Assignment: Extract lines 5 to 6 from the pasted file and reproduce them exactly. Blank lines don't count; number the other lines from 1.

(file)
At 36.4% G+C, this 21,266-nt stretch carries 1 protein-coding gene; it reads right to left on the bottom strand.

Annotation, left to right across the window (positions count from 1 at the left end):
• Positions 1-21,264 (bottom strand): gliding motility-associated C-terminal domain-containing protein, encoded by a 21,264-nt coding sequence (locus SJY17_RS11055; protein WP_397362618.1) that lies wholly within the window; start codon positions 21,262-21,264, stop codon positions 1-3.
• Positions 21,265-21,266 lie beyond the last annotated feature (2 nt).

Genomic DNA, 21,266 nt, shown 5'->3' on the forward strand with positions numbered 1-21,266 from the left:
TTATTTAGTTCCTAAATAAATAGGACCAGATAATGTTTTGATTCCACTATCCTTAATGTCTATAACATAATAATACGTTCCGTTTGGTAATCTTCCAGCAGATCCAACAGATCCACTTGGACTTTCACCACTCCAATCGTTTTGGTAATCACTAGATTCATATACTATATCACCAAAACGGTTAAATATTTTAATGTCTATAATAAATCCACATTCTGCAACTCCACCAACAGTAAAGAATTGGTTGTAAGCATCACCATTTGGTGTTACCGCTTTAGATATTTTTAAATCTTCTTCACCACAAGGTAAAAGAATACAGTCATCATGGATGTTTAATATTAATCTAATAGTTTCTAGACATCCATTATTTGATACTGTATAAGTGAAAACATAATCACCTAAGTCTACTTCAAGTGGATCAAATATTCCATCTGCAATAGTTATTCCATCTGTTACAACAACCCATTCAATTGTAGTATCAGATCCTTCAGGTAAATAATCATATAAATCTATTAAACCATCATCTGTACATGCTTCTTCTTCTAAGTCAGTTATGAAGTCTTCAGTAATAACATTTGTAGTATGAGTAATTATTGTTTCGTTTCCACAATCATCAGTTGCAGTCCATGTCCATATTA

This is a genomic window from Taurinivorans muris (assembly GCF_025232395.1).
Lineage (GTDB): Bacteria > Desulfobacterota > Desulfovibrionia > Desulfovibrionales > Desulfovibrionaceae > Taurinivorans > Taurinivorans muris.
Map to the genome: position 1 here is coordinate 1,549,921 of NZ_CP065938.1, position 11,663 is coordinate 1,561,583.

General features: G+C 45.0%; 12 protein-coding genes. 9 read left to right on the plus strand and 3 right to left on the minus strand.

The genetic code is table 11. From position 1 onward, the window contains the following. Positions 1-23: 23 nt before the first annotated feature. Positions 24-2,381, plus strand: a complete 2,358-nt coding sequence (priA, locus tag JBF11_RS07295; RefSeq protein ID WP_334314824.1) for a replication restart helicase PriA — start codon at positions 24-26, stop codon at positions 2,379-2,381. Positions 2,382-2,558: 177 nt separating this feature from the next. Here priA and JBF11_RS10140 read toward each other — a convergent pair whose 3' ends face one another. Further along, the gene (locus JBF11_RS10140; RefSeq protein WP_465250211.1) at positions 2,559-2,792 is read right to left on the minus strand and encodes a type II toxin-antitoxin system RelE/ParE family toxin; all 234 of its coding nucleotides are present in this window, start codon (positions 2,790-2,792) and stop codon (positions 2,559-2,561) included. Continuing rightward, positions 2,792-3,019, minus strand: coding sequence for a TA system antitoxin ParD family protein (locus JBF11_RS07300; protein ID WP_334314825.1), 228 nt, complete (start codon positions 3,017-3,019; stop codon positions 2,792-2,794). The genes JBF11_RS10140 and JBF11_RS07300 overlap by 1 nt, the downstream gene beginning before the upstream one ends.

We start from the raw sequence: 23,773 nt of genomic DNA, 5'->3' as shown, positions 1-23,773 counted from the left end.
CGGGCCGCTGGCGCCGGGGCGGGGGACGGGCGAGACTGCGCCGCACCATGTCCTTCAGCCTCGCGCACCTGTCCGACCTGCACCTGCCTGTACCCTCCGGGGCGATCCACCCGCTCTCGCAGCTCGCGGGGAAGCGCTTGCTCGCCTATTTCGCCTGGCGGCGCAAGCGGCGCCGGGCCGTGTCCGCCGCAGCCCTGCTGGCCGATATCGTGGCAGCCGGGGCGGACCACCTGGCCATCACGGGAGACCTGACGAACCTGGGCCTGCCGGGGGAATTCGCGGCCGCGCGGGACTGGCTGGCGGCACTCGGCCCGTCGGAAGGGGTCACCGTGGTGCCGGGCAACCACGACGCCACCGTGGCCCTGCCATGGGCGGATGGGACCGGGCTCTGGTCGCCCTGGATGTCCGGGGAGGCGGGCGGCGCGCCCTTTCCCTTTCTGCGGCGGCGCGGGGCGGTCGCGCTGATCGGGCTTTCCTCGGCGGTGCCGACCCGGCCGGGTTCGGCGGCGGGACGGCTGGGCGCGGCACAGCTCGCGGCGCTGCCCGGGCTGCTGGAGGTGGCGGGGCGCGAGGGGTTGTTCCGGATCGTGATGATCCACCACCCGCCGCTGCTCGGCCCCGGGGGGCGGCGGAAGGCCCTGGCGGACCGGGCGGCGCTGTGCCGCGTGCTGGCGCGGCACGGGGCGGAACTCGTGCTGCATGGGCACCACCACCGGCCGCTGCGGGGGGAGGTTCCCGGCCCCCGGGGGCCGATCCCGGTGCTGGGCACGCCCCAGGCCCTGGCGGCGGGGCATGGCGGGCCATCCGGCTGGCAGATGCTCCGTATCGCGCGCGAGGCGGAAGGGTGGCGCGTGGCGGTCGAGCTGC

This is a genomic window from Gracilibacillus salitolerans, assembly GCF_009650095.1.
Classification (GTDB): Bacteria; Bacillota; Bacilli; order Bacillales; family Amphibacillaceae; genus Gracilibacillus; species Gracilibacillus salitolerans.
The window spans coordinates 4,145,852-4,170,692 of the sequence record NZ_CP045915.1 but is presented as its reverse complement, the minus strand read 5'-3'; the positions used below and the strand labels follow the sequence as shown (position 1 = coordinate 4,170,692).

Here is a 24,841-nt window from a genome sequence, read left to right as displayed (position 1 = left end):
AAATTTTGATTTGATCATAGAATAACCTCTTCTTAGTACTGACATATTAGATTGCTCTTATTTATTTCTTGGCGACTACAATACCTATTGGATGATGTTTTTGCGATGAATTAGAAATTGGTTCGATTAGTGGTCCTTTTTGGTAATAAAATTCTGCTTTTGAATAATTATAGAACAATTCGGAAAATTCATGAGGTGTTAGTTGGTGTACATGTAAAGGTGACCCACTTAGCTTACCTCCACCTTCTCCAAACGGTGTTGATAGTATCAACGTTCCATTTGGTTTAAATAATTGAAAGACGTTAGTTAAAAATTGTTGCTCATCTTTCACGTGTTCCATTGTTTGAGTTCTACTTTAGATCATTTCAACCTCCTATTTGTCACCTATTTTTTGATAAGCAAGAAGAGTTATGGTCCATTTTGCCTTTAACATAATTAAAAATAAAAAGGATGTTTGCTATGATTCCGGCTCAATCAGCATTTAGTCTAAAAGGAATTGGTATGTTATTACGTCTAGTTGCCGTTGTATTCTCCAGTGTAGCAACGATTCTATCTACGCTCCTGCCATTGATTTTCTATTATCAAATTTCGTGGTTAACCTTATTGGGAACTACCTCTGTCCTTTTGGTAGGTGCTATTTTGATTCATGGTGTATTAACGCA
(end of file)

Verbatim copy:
Genomic DNA, 21,266 nt, shown 5'->3' on the forward strand with positions numbered 1-21,266 from the left:
TTATTTAGTTCCTAAATAAATAGGACCAGATAATGTTTTGATTCCACTATCCTTAATGTCTATAACATAATAATACGTTCCGTTTGGTAATCTTCCAGCAGATCCAACAGATCCACTTGGACTTTCACCACTCCAATCGTTTTGGTAATCACTAGATTCATATACTATATCACCAAAACGGTTAAATATTTTAATGTCTATAATAAATCCACATTCTGCAACTCCACCAACAGTAAAGAATTGGTTGTAAGCATCACCATTTGGTGTTACCGCTTTAGATATTTTTAAATCTTCTTCACCACAAGGTAAAAGAATACAGTCATCATGGATGTTTAATATTAATCTAATAGTTTCTAGACATCCATTATTTGATACTGTATAAGTGAAAACATAATCACCTAAGTCTACTTCAAGTGGATCAAATATTCCATCTGCAATAGTTATTCCATCTGTTACAACAACCCATTCAATTGTAGTATCAGATCCTTCAGGTAAATAATCATATAAATCTATTAAACCATCATCTGTACATGCTTCTTCTTCTAAGTCAGTTATGAAGTCTTCAGTAATAACATTTGTAGTATGAGTAATTATTGTTTCGTTTCCACAATCATCAGTTGCAGTCCATGTCCATATTA